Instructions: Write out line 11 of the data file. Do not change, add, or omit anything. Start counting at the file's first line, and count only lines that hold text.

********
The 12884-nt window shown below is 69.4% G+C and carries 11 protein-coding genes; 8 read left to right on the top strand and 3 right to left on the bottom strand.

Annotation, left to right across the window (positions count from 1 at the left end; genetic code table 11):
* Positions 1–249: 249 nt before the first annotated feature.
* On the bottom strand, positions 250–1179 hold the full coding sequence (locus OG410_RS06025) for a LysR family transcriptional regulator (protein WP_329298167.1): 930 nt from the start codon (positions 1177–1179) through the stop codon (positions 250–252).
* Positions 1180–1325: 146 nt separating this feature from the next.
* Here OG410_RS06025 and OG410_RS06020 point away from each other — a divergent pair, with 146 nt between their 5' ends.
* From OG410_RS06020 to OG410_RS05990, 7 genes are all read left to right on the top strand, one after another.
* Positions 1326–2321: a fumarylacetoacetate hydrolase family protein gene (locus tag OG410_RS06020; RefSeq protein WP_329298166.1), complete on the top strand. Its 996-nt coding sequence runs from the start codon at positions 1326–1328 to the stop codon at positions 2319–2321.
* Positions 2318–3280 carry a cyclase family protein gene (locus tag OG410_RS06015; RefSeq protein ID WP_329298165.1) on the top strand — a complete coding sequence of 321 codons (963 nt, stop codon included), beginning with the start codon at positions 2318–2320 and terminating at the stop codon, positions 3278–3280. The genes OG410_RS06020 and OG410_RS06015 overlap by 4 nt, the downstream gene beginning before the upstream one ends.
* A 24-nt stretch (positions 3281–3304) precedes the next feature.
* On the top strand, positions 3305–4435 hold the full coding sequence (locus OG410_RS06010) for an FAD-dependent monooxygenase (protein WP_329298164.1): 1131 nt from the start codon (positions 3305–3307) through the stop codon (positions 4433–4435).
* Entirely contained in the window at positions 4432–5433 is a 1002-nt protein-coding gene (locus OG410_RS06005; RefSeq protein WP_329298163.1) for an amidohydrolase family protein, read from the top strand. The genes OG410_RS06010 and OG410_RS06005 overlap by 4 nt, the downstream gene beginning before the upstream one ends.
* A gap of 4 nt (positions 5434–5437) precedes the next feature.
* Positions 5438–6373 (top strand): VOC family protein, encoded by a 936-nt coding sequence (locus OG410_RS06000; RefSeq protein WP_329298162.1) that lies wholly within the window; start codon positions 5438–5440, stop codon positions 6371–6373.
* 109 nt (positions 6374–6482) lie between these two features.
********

* On the top strand, positions 3305–4435 hold the full coding sequence (locus OG410_RS06010) for an FAD-dependent monooxygenase (protein WP_329298164.1): 1131 nt from the start codon (positions 3305–3307) through the stop codon (positions 4433–4435).